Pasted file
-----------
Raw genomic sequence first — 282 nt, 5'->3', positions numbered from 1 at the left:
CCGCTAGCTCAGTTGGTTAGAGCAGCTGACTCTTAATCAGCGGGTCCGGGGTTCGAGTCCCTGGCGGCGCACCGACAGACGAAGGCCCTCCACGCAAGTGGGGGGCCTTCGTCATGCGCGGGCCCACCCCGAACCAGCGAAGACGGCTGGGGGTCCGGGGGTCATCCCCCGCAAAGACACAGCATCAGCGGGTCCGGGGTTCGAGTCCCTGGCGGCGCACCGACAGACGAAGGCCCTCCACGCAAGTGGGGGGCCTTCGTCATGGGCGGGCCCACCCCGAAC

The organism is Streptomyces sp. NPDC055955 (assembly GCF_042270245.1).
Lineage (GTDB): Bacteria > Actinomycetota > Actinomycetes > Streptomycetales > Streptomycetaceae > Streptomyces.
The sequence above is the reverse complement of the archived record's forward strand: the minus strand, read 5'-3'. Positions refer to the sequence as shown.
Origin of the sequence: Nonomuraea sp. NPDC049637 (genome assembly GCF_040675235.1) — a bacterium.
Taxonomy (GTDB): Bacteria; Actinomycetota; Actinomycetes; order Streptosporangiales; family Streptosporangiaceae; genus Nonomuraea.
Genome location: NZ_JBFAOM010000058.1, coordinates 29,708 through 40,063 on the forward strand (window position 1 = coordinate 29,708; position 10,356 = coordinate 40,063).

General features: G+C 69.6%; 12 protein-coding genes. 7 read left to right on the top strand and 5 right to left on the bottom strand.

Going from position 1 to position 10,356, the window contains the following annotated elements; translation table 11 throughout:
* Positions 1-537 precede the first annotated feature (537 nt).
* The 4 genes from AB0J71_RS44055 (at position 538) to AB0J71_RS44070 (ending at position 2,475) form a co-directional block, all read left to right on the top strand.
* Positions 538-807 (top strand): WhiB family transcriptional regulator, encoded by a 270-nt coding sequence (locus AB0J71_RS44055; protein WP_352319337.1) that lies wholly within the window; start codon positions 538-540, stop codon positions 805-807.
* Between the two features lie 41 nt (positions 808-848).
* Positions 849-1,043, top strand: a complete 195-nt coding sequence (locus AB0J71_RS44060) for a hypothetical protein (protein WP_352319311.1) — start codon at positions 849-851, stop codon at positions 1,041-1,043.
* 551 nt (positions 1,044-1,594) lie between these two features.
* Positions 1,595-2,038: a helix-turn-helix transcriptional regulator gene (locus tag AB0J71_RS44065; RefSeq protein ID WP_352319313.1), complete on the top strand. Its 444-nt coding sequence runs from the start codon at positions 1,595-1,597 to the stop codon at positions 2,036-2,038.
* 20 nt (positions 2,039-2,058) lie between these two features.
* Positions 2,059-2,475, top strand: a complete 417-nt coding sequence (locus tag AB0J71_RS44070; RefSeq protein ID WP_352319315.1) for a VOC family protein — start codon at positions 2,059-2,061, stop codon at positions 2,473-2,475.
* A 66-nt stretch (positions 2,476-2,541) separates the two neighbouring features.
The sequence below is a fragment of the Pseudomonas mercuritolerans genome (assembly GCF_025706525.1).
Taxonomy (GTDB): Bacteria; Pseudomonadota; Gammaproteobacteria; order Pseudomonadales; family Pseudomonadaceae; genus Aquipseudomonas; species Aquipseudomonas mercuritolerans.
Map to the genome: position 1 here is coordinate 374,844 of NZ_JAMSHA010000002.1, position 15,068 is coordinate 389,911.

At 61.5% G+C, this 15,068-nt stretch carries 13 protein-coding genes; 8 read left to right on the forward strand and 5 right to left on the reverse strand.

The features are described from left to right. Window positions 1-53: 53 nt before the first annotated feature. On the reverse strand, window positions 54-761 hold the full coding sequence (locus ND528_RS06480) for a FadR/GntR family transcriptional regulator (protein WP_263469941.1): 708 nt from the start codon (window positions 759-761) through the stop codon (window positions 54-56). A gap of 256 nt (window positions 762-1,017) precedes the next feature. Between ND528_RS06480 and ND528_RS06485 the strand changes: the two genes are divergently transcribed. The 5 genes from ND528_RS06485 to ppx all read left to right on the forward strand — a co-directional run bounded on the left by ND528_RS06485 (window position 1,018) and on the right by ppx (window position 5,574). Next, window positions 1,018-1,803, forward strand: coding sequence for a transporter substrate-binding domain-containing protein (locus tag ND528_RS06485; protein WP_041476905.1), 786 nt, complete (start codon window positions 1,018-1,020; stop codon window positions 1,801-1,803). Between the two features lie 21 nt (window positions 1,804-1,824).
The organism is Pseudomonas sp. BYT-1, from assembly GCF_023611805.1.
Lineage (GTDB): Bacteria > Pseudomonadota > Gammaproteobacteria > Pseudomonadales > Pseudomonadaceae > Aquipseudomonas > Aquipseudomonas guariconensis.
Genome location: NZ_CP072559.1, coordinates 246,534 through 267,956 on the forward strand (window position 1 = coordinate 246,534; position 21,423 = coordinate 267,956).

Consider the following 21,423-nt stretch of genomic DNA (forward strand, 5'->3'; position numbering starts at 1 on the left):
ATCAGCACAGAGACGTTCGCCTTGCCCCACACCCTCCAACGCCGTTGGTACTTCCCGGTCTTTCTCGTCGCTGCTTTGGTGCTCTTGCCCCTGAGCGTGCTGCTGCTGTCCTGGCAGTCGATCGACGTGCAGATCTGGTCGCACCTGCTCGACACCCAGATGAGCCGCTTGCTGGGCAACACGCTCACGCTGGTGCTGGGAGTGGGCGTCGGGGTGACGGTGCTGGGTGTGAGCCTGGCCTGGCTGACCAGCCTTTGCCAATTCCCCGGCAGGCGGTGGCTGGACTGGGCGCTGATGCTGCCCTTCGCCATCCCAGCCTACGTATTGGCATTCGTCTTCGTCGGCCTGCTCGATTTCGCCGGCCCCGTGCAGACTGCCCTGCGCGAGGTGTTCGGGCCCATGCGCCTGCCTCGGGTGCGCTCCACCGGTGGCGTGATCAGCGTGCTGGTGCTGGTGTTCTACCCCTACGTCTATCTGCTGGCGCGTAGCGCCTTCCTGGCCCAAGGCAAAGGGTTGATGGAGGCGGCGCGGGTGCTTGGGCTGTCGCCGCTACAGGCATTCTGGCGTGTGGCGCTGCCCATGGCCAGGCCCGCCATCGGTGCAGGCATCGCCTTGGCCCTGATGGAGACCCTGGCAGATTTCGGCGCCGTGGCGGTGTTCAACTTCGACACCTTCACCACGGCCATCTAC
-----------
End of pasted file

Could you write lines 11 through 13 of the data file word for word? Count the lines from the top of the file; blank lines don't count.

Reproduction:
* Positions 1-537 precede the first annotated feature (537 nt).
* The 4 genes from AB0J71_RS44055 (at position 538) to AB0J71_RS44070 (ending at position 2,475) form a co-directional block, all read left to right on the top strand.
* Positions 538-807 (top strand): WhiB family transcriptional regulator, encoded by a 270-nt coding sequence (locus AB0J71_RS44055; protein WP_352319337.1) that lies wholly within the window; start codon positions 538-540, stop codon positions 805-807.